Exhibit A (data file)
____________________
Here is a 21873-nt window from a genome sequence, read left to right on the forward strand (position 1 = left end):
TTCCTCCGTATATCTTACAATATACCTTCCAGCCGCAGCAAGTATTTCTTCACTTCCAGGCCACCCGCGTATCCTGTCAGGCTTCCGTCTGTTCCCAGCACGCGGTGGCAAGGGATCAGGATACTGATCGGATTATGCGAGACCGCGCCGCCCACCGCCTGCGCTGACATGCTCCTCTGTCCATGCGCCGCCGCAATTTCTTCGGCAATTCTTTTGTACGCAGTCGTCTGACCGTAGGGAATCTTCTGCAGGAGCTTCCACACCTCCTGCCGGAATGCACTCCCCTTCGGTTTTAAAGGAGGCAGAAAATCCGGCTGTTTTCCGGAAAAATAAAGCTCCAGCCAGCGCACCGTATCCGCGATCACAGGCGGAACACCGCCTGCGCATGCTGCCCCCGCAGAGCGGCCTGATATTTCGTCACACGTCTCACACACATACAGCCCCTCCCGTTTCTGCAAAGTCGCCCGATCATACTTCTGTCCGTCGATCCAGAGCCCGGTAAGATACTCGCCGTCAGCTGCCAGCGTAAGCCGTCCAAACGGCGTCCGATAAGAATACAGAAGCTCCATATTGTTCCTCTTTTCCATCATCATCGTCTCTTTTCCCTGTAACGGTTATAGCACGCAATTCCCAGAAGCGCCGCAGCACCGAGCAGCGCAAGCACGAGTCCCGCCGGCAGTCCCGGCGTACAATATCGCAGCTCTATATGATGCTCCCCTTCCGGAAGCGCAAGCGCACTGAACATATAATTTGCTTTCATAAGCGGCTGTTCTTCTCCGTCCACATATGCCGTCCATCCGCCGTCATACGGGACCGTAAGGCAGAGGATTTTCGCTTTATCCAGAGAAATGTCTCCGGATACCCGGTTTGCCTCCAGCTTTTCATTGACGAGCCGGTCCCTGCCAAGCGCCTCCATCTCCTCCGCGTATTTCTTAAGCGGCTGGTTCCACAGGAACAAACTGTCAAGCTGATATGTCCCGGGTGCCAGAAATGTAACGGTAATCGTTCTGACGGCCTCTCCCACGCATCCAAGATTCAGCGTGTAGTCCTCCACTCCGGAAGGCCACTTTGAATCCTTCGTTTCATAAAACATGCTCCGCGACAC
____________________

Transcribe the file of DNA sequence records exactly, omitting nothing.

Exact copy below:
Here is a 21873-nt window from a genome sequence, read left to right on the forward strand (position 1 = left end):
TTCCTCCGTATATCTTACAATATACCTTCCAGCCGCAGCAAGTATTTCTTCACTTCCAGGCCACCCGCGTATCCTGTCAGGCTTCCGTCTGTTCCCAGCACGCGGTGGCAAGGGATCAGGATACTGATCGGATTATGCGAGACCGCGCCGCCCACCGCCTGCGCTGACATGCTCCTCTGTCCATGCGCCGCCGCAATTTCTTCGGCAATTCTTTTGTACGCAGTCGTCTGACCGTAGGGAATCTTCTGCAGGAGCTTCCACACCTCCTGCCGGAATGCACTCCCCTTCGGTTTTAAAGGAGGCAGAAAATCCGGCTGTTTTCCGGAAAAATAAAGCTCCAGCCAGCGCACCGTATCCGCGATCACAGGCGGAACACCGCCTGCGCATGCTGCCCCCGCAGAGCGGCCTGATATTTCGTCACACGTCTCACACACATACAGCCCCTCCCGTTTCTGCAAAGTCGCCCGATCATACTTCTGTCCGTCGATCCAGAGCCCGGTAAGATACTCGCCGTCAGCTGCCAGCGTAAGCCGTCCAAACGGCGTCCGATAAGAATACAGAAGCTCCATATTGTTCCTCTTTTCCATCATCATCGTCTCTTTTCCCTGTAACGGTTATAGCACGCAATTCCCAGAAGCGCCGCAGCACCGAGCAGCGCAAGCACGAGTCCCGCCGGCAGTCCCGGCGTACAATATCGCAGCTCTATATGATGCTCCCCTTCCGGAAGCGCAAGCGCACTGAACATATAATTTGCTTTCATAAGCGGCTGTTCTTCTCCGTCCACATATGCCGTCCATCCGCCGTCATACGGGACCGTAAGGCAGAGGATTTTCGCTTTATCCAGAGAAATGTCTCCGGATACCCGGTTTGCCTCCAGCTTTTCATTGACGAGCCGGTCCCTGCCAAGCGCCTCCATCTCCTCCGCGTATTTCTTAAGCGGCTGGTTCCACAGGAACAAACTGTCAAGCTGATATGTCCCGGGTGCCAGAAATGTAACGGTAATCGTTCTGACGGCCTCTCCCACGCATCCAAGATTCAGCGTGTAGTCCTCCACTCCGGAAGGCCACTTTGAATCCTTCGTTTCATAAAACATGCTCCGCGACAC